Researchers Have Bad News for People Experiencing Hangovers
The age-old folk aphorism, “Beer before wine and you’ll feel fine; wine before beer and you’ll feel queer” was recently dispelled by a team of European researchers. The team conducted a study to examine if a particular order of drinking alcoholic beverages helped experience less severe hangover. However, for the 76 percent Americans, who experience hangovers after a drinking session, the researchers have bad news. According to their study, no matter how much an individual tries altering the order in which they drink different alcoholic beverages, they would still face a hangover, if they drink too much.
Difference in order of drinking does not affect severity of hangover
In order to figure out a way of helping people facing hangovers, the researchers, as part of this study, recruited 90 German individuals in the age group of 19 to 40 years to consume alcoholic beverages such as wine, beer, or both. After randomly dividing the participants in three groups, the researchers asked the first group to consume 16 ounces of lager beer. After this they were asked to drink four large glasses of white wine. The second group was asked to initially drink the four glasses of white wine. After that, they were asked to consume two and half pints of lager beer. The third group was made to drink either white wine or lager beer. All the three groups were medically supervised overnight.
The researchers waited till the alcohol hangover effects faded out completely and everyone recovered fully. The following week, the scientists re-gathered everyone for a second round of drinking. They made the groups drink in the exact opposite order of what was followed last time. For instance, the group that drank beer first, was made to drink wine first this time and the group that drank wine was made to drink beer first instead. The third group who drank either of the two (beer or wine) were made to drink what they did not consume last time.
The results of the study displayed no differentiation in terms of hangover intensity caused by drinking either of the alcoholic beverages – beer or wine – in any particular order. Lead author, Joran Kochling, a researcher at the Witten/Herdecke University, said that the study ruled out the old folk saying that if an individual drinks beer before drinking wine, it gives the person a less severe hangover.
Vomiting and perceived drunkenness associated with severe hangover
Even after controlling for factors such as age, gender, body weight, frequency of hangovers, and drinking habits, no substantial difference was found in the hangover scores. It was observed that women suffered a severer hangover compared to men. Blood and urine tests were also conducted to predict the intensity of hangover, but with no success.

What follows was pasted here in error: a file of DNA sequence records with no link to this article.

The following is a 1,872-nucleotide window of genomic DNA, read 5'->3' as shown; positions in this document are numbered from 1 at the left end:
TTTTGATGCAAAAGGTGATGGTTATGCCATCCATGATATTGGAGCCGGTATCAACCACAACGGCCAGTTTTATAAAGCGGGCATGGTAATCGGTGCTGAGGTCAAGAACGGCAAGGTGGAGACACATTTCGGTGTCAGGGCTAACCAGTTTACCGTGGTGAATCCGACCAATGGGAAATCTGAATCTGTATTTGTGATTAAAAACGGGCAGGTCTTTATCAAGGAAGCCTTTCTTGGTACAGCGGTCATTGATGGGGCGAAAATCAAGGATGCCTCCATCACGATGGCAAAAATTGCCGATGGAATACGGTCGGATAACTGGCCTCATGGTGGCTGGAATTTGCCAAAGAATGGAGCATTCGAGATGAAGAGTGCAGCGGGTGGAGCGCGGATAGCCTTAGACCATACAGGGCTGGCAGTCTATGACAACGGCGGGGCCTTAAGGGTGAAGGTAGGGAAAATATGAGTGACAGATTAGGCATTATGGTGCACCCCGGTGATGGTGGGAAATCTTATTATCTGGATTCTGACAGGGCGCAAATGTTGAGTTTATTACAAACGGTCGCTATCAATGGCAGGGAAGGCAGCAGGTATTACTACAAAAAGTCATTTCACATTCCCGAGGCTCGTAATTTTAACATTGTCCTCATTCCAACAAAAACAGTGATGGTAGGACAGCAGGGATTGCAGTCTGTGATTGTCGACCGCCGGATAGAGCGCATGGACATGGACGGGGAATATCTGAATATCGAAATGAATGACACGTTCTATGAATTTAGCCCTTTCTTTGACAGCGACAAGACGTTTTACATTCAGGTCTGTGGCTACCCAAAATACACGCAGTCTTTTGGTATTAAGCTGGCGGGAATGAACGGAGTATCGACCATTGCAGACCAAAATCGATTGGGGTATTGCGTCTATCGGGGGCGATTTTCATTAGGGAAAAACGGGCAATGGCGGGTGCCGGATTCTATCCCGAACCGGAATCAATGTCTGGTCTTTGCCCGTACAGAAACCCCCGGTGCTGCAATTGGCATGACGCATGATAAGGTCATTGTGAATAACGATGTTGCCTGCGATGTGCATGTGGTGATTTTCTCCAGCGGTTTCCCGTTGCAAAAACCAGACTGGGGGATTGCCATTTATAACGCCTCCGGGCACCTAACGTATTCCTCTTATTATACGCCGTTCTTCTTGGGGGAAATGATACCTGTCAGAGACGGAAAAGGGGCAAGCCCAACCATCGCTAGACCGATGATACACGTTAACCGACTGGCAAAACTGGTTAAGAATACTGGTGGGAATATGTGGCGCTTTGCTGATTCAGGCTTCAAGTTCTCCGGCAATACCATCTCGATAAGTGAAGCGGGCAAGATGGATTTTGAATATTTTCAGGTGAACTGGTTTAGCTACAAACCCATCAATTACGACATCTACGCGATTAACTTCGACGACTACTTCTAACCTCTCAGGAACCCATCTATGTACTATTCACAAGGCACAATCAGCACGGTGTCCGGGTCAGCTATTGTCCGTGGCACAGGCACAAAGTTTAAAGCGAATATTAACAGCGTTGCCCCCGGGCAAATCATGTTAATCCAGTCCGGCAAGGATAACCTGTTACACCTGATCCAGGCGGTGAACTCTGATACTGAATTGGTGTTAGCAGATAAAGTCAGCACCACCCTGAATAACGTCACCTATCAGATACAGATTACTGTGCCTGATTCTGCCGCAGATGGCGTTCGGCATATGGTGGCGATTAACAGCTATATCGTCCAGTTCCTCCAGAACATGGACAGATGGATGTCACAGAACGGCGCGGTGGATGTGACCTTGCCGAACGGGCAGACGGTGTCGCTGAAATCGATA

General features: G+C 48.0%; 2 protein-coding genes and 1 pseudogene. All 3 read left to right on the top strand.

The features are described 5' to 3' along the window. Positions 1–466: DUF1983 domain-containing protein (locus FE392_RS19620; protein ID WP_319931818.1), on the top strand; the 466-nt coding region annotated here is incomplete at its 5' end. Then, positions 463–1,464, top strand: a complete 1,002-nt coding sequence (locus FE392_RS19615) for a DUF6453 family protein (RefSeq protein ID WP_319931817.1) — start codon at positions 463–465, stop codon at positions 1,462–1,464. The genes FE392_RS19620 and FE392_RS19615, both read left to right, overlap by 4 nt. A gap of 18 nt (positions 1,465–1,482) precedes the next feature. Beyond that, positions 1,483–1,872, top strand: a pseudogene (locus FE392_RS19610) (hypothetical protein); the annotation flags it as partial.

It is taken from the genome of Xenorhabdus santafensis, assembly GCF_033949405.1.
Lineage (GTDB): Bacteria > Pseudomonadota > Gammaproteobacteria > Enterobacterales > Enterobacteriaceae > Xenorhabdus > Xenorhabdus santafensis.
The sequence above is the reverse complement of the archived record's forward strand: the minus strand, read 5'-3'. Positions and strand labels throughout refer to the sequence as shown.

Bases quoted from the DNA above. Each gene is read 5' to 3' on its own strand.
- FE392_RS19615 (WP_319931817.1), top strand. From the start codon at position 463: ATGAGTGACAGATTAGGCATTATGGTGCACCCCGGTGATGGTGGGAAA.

However, there were two factors that did seem to impact the intensity of hangover symptoms the following day. These included the level of headiness people experienced at the time of drinking and if they puked. The individuals who scored higher on a scale of 1 to 10 on how drunk they felt towards the end of the drinking spree and those individuals who puked while or after drinking, rated their hangovers as severe.
Pay attention to red flags while drinking
According to Kochling, the truth is that drinking too much of any kind of alcoholic beverage is likely to result in a hangover. He said that the only way of predicting how bad the hangover is going to be, is to realize how drunk one feels and whether one feels sick. He added that every individual needs to be aware of these warning flags while drinking. If people ignore these red flags at the time of drinking, dehydration, tiredness, headaches, light sensitivity, and gut issues, in the form of a hangover, would follow the next day.
Even though the quantity of drinks that lead to a hangover varies from one individual to another, a hangover means that an individual has far exceeded the permissible limit laid down by their bodies and the U.S. Centers for Disease Control and Prevention (CDC) as moderate drinking. The CDC considers one drink per day for women and two drinks a day for men as moderate drinking.
Hangovers nature’s way to mold future behavior
The researchers acknowledged that this study has its own restrictions. For instance, they were unable to allocate a control group to consume a non-alcoholic beverage, as the participants were not keen on being a part of group that did not drink alcohol.
Co-author Dr. Kai Hensel, a senior clinical fellow at the University of Cambridge said that even though hangovers are unpleasant, they do have one significant benefit. They act as a shield that would probably guide people over time, to alter their future drinking behavior.
Seeking help for alcoholism
It is possible for anyone to get affected by alcohol addiction, irrespective of age, gender, or social standing. One of the stepping stones for effective recovery from alcoholism is detoxification. The process of detoxification helps the body get rid of all the toxins accumulated in the body as a result of years of alcohol abuse, manage the withdrawal symptoms, and prepare the body and the mind for alcohol addiction treatment.